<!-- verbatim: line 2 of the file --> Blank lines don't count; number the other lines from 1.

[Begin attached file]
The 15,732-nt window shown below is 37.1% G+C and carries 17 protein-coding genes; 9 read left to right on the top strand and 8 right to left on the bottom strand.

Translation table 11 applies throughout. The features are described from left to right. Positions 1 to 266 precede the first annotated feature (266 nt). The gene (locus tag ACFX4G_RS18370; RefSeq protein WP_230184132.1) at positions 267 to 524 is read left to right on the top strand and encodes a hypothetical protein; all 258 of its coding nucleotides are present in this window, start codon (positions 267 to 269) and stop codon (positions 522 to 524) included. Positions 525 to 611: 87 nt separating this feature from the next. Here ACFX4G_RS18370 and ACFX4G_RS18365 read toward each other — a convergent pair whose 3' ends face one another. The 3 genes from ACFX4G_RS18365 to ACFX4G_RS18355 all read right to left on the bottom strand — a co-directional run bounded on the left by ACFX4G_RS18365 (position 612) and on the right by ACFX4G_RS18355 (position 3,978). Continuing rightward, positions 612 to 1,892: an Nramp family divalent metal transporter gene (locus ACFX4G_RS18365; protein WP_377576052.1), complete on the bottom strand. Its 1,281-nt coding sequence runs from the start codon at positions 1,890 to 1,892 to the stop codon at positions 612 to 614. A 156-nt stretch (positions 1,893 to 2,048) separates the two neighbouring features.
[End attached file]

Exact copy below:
Translation table 11 applies throughout. The features are described from left to right. Positions 1 to 266 precede the first annotated feature (266 nt). The gene (locus tag ACFX4G_RS18370; RefSeq protein WP_230184132.1) at positions 267 to 524 is read left to right on the top strand and encodes a hypothetical protein; all 258 of its coding nucleotides are present in this window, start codon (positions 267 to 269) and stop codon (positions 522 to 524) included. Positions 525 to 611: 87 nt separating this feature from the next. Here ACFX4G_RS18370 and ACFX4G_RS18365 read toward each other — a convergent pair whose 3' ends face one another. The 3 genes from ACFX4G_RS18365 to ACFX4G_RS18355 all read right to left on the bottom strand — a co-directional run bounded on the left by ACFX4G_RS18365 (position 612) and on the right by ACFX4G_RS18355 (position 3,978). Continuing rightward, positions 612 to 1,892: an Nramp family divalent metal transporter gene (locus ACFX4G_RS18365; protein WP_377576052.1), complete on the bottom strand. Its 1,281-nt coding sequence runs from the start codon at positions 1,890 to 1,892 to the stop codon at positions 612 to 614. A 156-nt stretch (positions 1,893 to 2,048) separates the two neighbouring features.